CHEYENNE, Wyo. — It’s not always easy being on the cutting edge.
Eric Trowbridge and the staff at the Array School of Technology and Design in Cheyenne have spent the last year brainstorming.
There aren’t many schools like Array, which provides opportunities for students to learn coding, especially not in towns of fewer than 65,000 people.
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Although Array provides unique opportunities, its tuition comes at a high cost. That can range anywhere from $15,000 to $30,000. Since Array is also a private school, it’s only eligible for student loans and not scholarships like the Hathaway or any federal student aid.
“Array is like a coding bootcamp,” Array CEO Trowbridge told Oil City News. “We’ve been running it under that model over the last four years and it’s been awesome, but we’ve also had challenges of trying to make it work in a rural area.”
Earlier this week, Trowbridge and the Array team announced that the school is shifting from its tuition-based model to a new apprenticeship program. While many think of apprenticeships in blue-collar jobs, Trowbridge touted its benefits in the technology industry.
“The value is that people won’t have to pay tuition, they’ll get paid while working on projects and spend a year applying these skills,” Trowbridge said.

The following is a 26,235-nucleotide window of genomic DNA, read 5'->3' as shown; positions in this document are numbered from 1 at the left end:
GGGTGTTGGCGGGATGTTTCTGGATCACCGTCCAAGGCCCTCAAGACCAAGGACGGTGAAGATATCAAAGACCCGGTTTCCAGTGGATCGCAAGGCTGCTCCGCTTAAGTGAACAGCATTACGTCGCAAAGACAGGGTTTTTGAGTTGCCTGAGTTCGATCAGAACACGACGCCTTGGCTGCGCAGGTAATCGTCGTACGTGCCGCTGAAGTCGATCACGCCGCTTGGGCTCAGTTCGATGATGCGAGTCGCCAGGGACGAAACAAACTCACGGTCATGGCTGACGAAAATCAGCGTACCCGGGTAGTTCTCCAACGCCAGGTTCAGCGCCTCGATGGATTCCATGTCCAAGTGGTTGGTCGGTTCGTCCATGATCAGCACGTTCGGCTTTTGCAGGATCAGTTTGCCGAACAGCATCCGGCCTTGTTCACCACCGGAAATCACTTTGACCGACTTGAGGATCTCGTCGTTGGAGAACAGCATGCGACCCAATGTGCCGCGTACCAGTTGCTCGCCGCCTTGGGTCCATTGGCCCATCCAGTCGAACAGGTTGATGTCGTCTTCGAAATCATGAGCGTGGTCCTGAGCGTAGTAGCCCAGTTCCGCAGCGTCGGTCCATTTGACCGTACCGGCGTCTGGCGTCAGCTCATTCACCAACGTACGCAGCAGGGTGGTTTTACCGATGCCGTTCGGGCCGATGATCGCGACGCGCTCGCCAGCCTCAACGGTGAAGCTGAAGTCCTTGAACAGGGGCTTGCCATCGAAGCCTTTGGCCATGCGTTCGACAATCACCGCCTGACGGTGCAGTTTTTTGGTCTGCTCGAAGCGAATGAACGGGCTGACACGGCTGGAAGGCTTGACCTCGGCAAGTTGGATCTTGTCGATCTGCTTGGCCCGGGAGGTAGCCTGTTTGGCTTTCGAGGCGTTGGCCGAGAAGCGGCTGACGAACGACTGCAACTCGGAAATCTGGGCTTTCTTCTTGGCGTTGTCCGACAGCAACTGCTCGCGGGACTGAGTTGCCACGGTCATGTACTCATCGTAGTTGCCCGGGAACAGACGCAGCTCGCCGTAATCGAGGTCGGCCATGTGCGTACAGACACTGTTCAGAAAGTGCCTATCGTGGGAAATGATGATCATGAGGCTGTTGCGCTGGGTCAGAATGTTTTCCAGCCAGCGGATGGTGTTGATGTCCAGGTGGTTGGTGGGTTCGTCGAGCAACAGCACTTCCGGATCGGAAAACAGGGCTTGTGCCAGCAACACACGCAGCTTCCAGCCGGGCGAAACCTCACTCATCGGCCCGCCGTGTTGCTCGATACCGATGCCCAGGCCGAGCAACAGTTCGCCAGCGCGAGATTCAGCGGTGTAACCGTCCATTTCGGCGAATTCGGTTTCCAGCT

The reaction to the program announcement has exceeded all expectations, with the CEO noting that Array has received more interest submissions for the program in the last 48 hours than the school received last year in total. Submissions have come from not only Wyoming, but Florida and New York, too.
Currently, Array has partnered with three companies, Visit Cheyenne and Casper-based Salotto and Flowstate, for apprenticeships. The amount of admitted students will depend on how many companies Array partners with. Trowbridge expected that there will be a consistent opening for applications, but the class start date will depend on the amount of apprentices needed.
The program will begin in the fall and will start with four months of labor-intensive training in coding. No student in the program will have to pay tuition. In the fifth month, the apprentices will begin working on a certain project, making $15 an hour in the beginning. Each of the companies will have competency-based raises, so the students can make up to $17.07 by the end of their apprenticeship.
Trowbridge hopes that following their time in the program, the students will be hired on at the companies they’ve spent nearly a year working for.
“The companies win with this partnership because they’re getting senior oversight and leadership on this project and then an apprentice,” he said. “They’re growing their own through Array.”
The applications will open in the next month, as Array staff begin to find a framework for its admissions process. Trowbridge also needs time to field interested companies looking to talk partnerships. He expects admissions letters to begin going out sometime in April.
The program will begin in the fall, with Trowbridge expecting four to 15 apprenticeships established by then.
“At the end of the day, we’re getting back to what Wyoming was doing 100 years ago: pioneering,” he said. “That’s why I’m passionate about Array and this program.”